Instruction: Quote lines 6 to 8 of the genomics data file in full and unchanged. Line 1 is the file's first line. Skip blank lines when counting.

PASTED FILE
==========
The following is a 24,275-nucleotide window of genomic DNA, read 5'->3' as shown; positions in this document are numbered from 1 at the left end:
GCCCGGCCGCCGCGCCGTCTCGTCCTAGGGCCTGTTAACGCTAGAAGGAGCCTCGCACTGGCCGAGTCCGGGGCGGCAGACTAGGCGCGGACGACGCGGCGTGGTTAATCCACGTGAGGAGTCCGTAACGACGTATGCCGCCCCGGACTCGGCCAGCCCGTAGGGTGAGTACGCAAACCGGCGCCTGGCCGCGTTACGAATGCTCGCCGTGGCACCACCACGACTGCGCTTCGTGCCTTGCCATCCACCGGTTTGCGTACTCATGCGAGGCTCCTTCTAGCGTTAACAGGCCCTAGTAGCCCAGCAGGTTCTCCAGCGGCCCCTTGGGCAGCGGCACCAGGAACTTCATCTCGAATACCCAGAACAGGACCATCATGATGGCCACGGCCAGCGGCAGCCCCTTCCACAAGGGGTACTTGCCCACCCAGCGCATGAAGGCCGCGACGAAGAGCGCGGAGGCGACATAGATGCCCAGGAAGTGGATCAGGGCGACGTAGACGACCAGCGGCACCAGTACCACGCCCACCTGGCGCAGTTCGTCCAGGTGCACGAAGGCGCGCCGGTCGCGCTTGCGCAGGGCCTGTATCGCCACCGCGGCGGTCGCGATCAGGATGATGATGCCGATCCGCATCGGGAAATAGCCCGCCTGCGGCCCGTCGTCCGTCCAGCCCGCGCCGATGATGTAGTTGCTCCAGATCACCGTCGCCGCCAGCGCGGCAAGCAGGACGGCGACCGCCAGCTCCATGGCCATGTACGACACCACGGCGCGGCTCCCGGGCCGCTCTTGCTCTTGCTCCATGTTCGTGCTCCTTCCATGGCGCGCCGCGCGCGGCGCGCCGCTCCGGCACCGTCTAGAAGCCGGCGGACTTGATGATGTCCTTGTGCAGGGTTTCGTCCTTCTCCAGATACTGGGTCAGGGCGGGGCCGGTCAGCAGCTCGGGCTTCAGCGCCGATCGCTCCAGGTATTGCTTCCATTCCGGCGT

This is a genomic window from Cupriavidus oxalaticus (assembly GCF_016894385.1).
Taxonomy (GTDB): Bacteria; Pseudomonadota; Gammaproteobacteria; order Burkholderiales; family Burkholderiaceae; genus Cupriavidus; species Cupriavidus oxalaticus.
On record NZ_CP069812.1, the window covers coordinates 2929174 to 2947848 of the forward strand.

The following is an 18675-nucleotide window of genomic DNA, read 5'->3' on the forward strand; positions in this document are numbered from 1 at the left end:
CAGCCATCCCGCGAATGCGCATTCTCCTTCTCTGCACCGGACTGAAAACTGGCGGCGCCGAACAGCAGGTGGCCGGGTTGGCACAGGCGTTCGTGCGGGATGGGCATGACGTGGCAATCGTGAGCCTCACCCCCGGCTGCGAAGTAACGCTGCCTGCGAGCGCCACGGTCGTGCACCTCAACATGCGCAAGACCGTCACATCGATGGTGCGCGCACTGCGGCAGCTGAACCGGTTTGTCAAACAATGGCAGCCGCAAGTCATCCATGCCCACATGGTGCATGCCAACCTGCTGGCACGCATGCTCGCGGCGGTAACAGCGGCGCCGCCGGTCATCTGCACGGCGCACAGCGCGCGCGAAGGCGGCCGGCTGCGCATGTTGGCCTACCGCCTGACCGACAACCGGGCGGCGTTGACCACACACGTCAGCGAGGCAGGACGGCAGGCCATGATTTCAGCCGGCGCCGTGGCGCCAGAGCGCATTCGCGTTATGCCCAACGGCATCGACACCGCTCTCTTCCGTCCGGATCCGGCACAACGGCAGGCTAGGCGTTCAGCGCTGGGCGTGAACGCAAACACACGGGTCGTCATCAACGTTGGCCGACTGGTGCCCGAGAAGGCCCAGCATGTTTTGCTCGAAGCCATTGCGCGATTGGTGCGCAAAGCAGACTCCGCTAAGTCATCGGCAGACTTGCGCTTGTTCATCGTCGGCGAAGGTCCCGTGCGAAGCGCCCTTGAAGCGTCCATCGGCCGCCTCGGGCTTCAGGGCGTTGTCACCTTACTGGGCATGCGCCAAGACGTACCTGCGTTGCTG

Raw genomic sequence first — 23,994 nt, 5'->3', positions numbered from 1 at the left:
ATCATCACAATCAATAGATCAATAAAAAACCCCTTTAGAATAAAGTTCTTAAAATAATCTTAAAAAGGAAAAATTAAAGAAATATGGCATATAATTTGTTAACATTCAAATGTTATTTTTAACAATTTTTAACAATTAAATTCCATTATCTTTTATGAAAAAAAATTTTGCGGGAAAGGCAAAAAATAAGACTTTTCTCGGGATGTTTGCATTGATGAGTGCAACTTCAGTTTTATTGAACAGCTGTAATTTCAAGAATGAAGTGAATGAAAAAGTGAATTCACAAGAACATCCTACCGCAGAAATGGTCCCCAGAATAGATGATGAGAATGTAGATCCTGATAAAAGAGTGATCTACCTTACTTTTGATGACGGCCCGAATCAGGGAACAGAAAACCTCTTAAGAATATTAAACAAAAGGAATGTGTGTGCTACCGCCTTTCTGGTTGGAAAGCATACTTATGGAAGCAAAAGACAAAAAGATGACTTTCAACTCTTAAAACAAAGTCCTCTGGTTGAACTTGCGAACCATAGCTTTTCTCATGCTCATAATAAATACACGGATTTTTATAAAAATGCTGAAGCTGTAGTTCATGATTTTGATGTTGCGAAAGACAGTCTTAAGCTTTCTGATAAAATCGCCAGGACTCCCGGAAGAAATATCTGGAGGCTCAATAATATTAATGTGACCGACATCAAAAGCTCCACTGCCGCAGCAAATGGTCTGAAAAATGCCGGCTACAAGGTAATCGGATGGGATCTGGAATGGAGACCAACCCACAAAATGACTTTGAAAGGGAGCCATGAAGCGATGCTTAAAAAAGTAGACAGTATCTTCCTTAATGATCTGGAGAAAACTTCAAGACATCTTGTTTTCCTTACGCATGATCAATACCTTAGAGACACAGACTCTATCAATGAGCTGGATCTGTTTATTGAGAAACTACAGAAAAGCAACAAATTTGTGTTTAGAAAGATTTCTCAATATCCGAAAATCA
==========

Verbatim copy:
The following is an 18675-nucleotide window of genomic DNA, read 5'->3' on the forward strand; positions in this document are numbered from 1 at the left end:
CAGCCATCCCGCGAATGCGCATTCTCCTTCTCTGCACCGGACTGAAAACTGGCGGCGCCGAACAGCAGGTGGCCGGGTTGGCACAGGCGTTCGTGCGGGATGGGCATGACGTGGCAATCGTGAGCCTCACCCCCGGCTGCGAAGTAACGCTGCCTGCGAGCGCCACGGTCGTGCACCTCAACATGCGCAAGACCGTCACATCGATGGTGCGCGCACTGCGGCAGCTGAACCGGTTTGTCAAACAATGGCAGCCGCAAGTCATCCATGCCCACATGGTGCATGCCAACCTGCTGGCACGCATGCTCGCGGCGGTAACAGCGGCGCCGCCGGTCATCTGCACGGCGCACAGCGCGCGCGAAGGCGGCCGGCTGCGCATGTTGGCCTACCGCCTGACCGACAACCGGGCGGCGTTGACCACACACGTCAGCGAGGCAGGACGGCAGGCCATGATTTCAGCCGGCGCCGTGGCGCCAGAGCGCATTCGCGTTATGCCCAACGGCATCGACACCGCTCTCTTCCGTCCGGATCCGGCACAACGGCAGGCTAGGCGTTCAGCGCTGGGCGTGAACGCAAACACACGGGTCGTCATCAACGTTGGCCGACTGGTGCCCGAGAAGGCCCAGCATGTTTTGCTCGAAGCCATTGCGCGATTGGTGCGCAAAGCAGACTCCGCTAAGTCATCGGCAGACTTGCGCTTGTTCATCGTCGGCGAAGGTCCCGTGCGAAGCGCCCTTGAAGCGTCCATCGGCCGCCTCGGGCTTCAGGGCGTTGTCACCTTACTGGGCATGCGCCAAGACGTACCTGCGTTGCTG

Raw genomic sequence first — 23,994 nt, 5'->3', positions numbered from 1 at the left: